New renewables to power 40 per cent of global
electricity demand by 2050
- With global cooperation and investment, renewables’
share will exceed all previous estimates
11 March 2009
With adequate financial and political support, renewable
energy technologies like wind and photovoltaics could supply
40 percent of the world's electricity by 2050, according to
findings from the International Scientific Congress "Climate
Change: Global Risks, Challenges & Decisions." However, if
such technologies are marginalized, its share is likely to
hover below 15 percent.
This research was presented at a press conference by
Peter Lund of the Helsinki University of Technology's
Advanced Energy Systems in Espoo, Finland, ahead of the
scheduled congress session titled, "Renewable Energies: How
Far Can They Take Us?"
"Our findings demonstrate that with global political
support and financial investment, previous notions that the
potential for renewables was in some way limited to a
negligible fraction of world demand were wrong," said Lund.
"If we prioritize and recognize the value of renewable
energy technologies, their potential to supply us with the
energy we need is tremendous."
Previous projections put renewables' share at only 12
percent by 2030. Other research within the same congress
session further supports the viability of renewables,
examining closely the limitations and potential of wind,
biomass and biofuels.
According to Erik Lundtang Petersen of Risoe DTU's Wind
Energy Department in Roskilde, Denmark, in order for the
wind sector to deliver its full potential, it must focus on
efficiently delivering, installing and connecting large
amounts of wind power to the grid, with strong concern for
reliability, availability and accessibility of the turbines.
"We have identified specific areas of priority for the
wind sector to effectively deliver the overall objective of
cost reductions," said Petersen. "Research areas including
turbine technology, wind energy integration and offshore
deployment will be crucial to maximizing future growth."
Within biofuels and biomass, research conducted by
Jeanette Whitaker of the Centre for Ecology and Hydrology in
Lancaster, UK found that second generation biofuels, such as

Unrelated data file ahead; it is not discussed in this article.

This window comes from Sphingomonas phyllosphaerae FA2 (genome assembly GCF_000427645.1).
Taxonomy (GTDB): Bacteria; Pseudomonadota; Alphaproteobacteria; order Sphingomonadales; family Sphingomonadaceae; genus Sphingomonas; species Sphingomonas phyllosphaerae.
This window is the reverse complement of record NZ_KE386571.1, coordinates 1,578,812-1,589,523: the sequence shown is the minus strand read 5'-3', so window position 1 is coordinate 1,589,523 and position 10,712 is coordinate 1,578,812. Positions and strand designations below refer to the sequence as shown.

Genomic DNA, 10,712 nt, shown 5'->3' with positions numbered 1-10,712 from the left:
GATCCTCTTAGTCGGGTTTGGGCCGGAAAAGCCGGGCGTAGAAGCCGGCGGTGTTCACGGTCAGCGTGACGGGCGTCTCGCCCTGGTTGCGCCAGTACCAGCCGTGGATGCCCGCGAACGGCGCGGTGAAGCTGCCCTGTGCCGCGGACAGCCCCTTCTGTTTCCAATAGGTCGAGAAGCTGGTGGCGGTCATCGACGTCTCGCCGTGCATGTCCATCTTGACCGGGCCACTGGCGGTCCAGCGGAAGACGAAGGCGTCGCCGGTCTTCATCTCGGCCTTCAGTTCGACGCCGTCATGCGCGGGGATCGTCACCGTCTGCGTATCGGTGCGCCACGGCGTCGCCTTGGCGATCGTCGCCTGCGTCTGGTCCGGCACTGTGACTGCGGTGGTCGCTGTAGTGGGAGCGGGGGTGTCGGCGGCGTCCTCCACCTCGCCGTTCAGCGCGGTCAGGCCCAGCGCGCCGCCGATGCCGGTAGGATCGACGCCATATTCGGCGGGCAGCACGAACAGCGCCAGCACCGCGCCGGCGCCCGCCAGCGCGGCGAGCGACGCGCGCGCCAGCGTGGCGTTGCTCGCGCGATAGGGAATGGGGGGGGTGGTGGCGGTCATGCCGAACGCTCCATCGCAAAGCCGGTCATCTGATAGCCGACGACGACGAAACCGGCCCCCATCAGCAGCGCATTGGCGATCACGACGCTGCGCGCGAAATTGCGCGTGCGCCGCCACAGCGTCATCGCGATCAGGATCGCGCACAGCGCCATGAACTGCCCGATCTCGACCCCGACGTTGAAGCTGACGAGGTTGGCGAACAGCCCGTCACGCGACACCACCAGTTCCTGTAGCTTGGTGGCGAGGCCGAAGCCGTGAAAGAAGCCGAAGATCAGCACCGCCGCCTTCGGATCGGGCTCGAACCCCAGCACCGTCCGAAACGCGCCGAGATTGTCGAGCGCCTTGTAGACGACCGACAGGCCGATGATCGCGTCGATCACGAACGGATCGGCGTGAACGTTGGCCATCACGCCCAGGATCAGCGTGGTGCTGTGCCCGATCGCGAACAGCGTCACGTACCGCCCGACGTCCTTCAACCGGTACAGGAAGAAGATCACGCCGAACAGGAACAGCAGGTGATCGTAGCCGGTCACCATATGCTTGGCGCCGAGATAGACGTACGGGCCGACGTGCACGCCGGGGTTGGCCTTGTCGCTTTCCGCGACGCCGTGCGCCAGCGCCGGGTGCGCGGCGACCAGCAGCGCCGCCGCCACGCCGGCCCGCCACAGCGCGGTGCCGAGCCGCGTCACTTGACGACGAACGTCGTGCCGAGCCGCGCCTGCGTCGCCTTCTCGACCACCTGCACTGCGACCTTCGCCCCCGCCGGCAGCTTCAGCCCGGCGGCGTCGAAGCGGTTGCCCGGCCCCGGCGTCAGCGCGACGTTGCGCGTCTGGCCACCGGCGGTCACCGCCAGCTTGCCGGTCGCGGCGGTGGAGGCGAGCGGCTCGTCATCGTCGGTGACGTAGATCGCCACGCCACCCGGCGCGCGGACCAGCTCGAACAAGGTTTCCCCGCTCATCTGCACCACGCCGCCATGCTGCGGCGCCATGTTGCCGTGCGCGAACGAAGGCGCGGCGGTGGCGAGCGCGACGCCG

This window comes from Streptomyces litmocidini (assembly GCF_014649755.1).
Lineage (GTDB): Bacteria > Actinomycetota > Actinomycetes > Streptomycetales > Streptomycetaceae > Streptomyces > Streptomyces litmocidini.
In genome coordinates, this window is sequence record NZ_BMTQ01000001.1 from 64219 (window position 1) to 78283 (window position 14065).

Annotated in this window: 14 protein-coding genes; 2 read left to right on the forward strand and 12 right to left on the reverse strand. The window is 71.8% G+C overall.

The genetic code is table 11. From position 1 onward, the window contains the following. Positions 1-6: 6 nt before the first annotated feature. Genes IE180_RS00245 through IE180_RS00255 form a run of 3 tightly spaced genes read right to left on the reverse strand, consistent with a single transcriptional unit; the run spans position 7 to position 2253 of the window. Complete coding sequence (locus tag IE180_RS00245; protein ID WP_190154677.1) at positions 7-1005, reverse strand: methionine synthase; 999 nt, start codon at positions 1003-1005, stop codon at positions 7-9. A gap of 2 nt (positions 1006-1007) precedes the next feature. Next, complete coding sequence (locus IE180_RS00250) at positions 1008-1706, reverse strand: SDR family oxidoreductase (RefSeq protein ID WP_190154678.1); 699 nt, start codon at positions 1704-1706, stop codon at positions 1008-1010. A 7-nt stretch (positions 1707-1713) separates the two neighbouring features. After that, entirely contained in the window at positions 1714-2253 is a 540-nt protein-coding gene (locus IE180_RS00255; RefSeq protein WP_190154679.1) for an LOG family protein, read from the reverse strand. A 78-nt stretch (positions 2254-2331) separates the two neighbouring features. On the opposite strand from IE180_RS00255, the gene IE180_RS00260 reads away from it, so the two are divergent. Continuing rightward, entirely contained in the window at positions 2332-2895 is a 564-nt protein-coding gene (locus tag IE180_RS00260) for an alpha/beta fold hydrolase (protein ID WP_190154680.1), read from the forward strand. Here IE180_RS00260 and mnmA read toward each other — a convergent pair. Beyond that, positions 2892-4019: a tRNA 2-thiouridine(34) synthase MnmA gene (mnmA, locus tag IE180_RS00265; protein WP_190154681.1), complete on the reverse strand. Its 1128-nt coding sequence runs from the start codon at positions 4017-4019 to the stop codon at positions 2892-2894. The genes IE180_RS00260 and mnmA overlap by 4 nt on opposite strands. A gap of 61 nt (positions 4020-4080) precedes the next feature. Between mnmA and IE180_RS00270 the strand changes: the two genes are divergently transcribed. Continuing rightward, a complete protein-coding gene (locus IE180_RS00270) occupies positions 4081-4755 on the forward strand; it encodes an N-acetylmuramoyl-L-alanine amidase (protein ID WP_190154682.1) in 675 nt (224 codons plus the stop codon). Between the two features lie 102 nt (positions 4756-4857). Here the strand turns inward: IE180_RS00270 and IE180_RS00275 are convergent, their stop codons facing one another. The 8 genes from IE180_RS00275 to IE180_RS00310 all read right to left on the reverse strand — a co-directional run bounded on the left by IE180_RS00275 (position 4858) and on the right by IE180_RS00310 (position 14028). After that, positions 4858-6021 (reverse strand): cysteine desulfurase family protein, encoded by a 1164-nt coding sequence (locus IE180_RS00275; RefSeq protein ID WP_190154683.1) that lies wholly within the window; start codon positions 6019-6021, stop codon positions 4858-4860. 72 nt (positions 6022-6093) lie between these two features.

ethanol from woody crops/straw, had substantially lower
energy requirements and greenhouse gas emissions than first
generation biofuels, such as ethanol made from foodstuffs,
for example wheat and sugar beet.
"These findings are important and relevant, as the
current biofuel debate has centered on the issue of the
competing need for crops to be used for food versus fuel,"
All of these findings and hundreds more are being
presented by thousands of climate researchers from more than
70 countries at "Climate Change: Global Risks, Challenges &
Decisions" taking place in Copenhagen, Denmark, 10-12 March
The purpose of the congress is to deliver an update on
our knowledge of climate change and how to address the risks
and opportunities ahead. The results will be presented to
world leaders as they gather later this year in Copenhagen
for the post-Kyoto negotiations at the United Nations
Climate Change Conference (COP15).
About the congress
The International Scientific Congress on Climate Change
is taking place in Copenhagen 10 – 12 March. More than 2,000
participants are registered. The congress has received
almost 1,600 scientific contributions from researchers from
more than 70 countries. The preliminary conclusions from the
congress will be presented Thursday 12 March at the closing
session of the congress and will be developed in a synthesis
report to be published in June this year. The synthesis
report will be handed over to all participants at the United
Nations Climate Change Conference (COP15) in December in
Copenhagen by the Danish Government.
The congress is organized by
International Alliance of Research Universities (IARU):
- Australian National University
- ETH Zürich
- National University of Singapore
- Peking University
- University of California, Berkeley
- University of Cambridge
- University of Copenhagen
- University of Oxford
- University of Tokyo
- Yale University
DISCLAIMER: THIS PRESS RELEASE IS WRITTEN BY THE CLIMATE
SECRETARIAT AT THE UNIVERSITY OF COPENHAGEN. THE PEOPLE
QUOTED DOES NOT NECESSARILY SHARE THE OPINIONS EXPRESSED BY
OTHERS IN THIS TEXT.